My initial objective was about establishing a strong composition in each painting, while covering canvas with large moving brush strokes. As a work developed, being circumspect about its progression, I engaged in a kind of visual and thematic dialogue. I returned countless times to a site, and while painting, physically moved a large distance away to study the compositional progression, and then forward, experimenting with multiple painting tools to build interesting canvas surfaces.This process continued until a painting assumed a character and a will outside of my own.
In the body of work, I was compelled to describe land structure at various eye levels, while simultaneously resolving various hazards of painting landscape on-site, such as the challenge of painting foreground, translating greens and blues into paint, and working with various painting surfaces to build an engaging skin. Questions I continually revisited were, “What belongs to sky, what belongs to the painting, and what belongs to me?” I was most drawn to low tide wherein land mass is easily seen without water, and as tides came and went, having first painted the land, I then questioned “At what point do I bring in the sea?” I found this challenge very exciting, having less than an hour to capture a particular moment.
Spending entire days to capture low tides, presented various color and light alternatives to each painting. With certain paintings, I found the combination of morning and afternoon light, followed with studio work, revealed a silver like quality in resolving “Trees and Rocks, MacHurd Cove.” Although I hesitated painting “MacHurd’s Cove, Low Tide” because it presented overwhelming beauty, I worked at various times of day and in the studio. This project brought something else to the painting. A transitory, glass-like fragility emerged in its resolution.
I find it ironic that a sand fence, erected to forestall erosion, had fallen and still remains mostly buried by sand at Popham. Yet countless trees have fallen, taken out by rising seas and changing river trajectories, and subsequently returned with tides, bleached white and stacked up as natural sea walls.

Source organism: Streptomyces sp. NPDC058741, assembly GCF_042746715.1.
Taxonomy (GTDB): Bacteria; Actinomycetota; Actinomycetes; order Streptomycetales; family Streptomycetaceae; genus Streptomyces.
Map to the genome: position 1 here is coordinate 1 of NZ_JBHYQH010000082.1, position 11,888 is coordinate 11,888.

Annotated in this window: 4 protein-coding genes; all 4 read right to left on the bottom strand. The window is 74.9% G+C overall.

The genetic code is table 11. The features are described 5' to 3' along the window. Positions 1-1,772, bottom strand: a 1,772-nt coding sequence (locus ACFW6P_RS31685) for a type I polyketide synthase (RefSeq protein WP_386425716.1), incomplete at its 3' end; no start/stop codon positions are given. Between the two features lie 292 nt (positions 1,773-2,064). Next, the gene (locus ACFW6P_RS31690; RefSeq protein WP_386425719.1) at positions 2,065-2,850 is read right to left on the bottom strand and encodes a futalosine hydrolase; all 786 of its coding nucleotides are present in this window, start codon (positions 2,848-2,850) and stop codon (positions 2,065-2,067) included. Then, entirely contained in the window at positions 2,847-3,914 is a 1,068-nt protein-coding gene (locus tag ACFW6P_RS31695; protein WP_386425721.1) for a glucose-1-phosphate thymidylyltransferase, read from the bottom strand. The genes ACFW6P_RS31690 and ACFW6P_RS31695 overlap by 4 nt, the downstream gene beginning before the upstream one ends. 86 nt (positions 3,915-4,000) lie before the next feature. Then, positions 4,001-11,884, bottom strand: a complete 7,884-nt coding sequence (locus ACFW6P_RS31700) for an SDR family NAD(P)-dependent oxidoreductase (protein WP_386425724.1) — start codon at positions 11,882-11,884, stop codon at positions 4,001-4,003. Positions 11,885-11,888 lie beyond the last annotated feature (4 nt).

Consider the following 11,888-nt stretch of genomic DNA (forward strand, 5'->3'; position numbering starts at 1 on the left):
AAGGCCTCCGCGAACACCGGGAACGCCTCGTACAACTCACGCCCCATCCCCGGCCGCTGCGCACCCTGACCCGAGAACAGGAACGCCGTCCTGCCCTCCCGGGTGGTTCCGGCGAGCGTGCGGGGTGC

This work required returning countless times to each site, at similar tides and times of the day through similar seasons. I increasingly learned not to allow planning to be an obsession but developed an instinct for tidal shifts, letting go of plotting travels from tide and weather charts but sensing timely returns.
Other than visual, the work is also a record of my emotional response to painting in nature: moving water, osprey screams, beating eagle’s wings, buffeting wind, seasonal odors, minks’ high pitched squeals, and nature’s quiet after sunset in autumn.
My work is naturalistic; painting my perception of nature while in it. It is expressionistic in that while painting, I’m cognoscente of my senses being integral to a work’s evolution. I’m a conceptualist by virtue of my ideas that formulate each painting or a group of works, and that the creative process will invariably shift and reveal new understandings and ideas over time. I find perception is transitory and dependent on countless influences and processes.
I especially want to thank Jo Frielich, whose generosity and hospitality made it possible for me to paint the coast from Lincolnville to East Blue Hill with minimal travel from her High Tide Inn in Camden, and also to Lennart Anderson, 1999-2015, whose teaching and friendship continues to inform my painting.